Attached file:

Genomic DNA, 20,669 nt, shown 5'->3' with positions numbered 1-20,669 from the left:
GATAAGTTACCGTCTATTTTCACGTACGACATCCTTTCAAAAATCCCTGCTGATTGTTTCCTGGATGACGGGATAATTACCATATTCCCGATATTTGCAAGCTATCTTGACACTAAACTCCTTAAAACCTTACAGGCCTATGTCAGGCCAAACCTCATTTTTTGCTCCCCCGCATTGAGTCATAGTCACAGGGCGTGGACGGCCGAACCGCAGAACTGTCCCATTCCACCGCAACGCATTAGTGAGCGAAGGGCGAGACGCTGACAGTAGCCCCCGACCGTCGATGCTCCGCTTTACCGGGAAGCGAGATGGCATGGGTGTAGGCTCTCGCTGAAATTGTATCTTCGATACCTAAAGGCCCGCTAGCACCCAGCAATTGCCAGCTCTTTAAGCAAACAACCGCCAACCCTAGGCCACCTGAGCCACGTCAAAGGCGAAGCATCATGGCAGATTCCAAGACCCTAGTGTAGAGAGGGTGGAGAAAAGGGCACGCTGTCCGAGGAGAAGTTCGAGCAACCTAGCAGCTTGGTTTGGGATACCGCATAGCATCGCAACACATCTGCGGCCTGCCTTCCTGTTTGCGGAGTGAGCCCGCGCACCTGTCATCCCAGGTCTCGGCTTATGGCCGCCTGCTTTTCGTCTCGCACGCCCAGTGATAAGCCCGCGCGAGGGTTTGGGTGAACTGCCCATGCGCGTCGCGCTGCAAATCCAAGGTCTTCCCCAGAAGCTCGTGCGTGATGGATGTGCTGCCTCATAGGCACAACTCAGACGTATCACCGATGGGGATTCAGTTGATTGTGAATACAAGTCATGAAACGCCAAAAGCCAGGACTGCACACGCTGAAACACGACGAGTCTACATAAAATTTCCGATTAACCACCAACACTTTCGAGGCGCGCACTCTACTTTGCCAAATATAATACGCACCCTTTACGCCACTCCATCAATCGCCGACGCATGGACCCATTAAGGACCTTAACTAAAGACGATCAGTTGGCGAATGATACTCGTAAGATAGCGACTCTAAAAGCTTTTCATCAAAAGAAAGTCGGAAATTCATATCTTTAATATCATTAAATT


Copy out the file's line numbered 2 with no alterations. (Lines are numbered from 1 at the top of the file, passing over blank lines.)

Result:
GATAAGTTACCGTCTATTTTCACGTACGACATCCTTTCAAAAATCCCTGCTGATTGTTTCCTGGATGACGGGATAATTACCATATTCCCGATATTTGCAAGCTATCTTGACACTAAACTCCTTAAAACCTTACAGGCCTATGTCAGGCCAAACCTCATTTTTTGCTCCCCCGCATTGAGTCATAGTCACAGGGCGTGGACGGCCGAACCGCAGAACTGTCCCATTCCACCGCAACGCATTAGTGAGCGAAGGGCGAGACGCTGACAGTAGCCCCCGACCGTCGATGCTCCGCTTTACCGGGAAGCGAGATGGCATGGGTGTAGGCTCTCGCTGAAATTGTATCTTCGATACCTAAAGGCCCGCTAGCACCCAGCAATTGCCAGCTCTTTAAGCAAACAACCGCCAACCCTAGGCCACCTGAGCCACGTCAAAGGCGAAGCATCATGGCAGATTCCAAGACCCTAGTGTAGAGAGGGTGGAGAAAAGGGCACGCTGTCCGAGGAGAAGTTCGAGCAACCTAGCAGCTTGGTTTGGGATACCGCATAGCATCGCAACACATCTGCGGCCTGCCTTCCTGTTTGCGGAGTGAGCCCGCGCACCTGTCATCCCAGGTCTCGGCTTATGGCCGCCTGCTTTTCGTCTCGCACGCCCAGTGATAAGCCCGCGCGAGGGTTTGGGTGAACTGCCCATGCGCGTCGCGCTGCAAATCCAAGGTCTTCCCCAGAAGCTCGTGCGTGATGGATGTGCTGCCTCATAGGCACAACTCAGACGTATCACCGATGGGGATTCAGTTGATTGTGAATACAAGTCATGAAACGCCAAAAGCCAGGACTGCACACGCTGAAACACGACGAGTCTACATAAAATTTCCGATTAACCACCAACACTTTCGAGGCGCGCACTCTACTTTGCCAAATATAATACGCACCCTTTACGCCACTCCATCAATCGCCGACGCATGGACCCATTAAGGACCTTAACTAAAGACGATCAGTTGGCGAATGATACTCGTAAGATAGCGACTCTAAAAGCTTTTCATCAAAAGAAAGTCGGAAATTCATATCTTTAATATCATTAAATT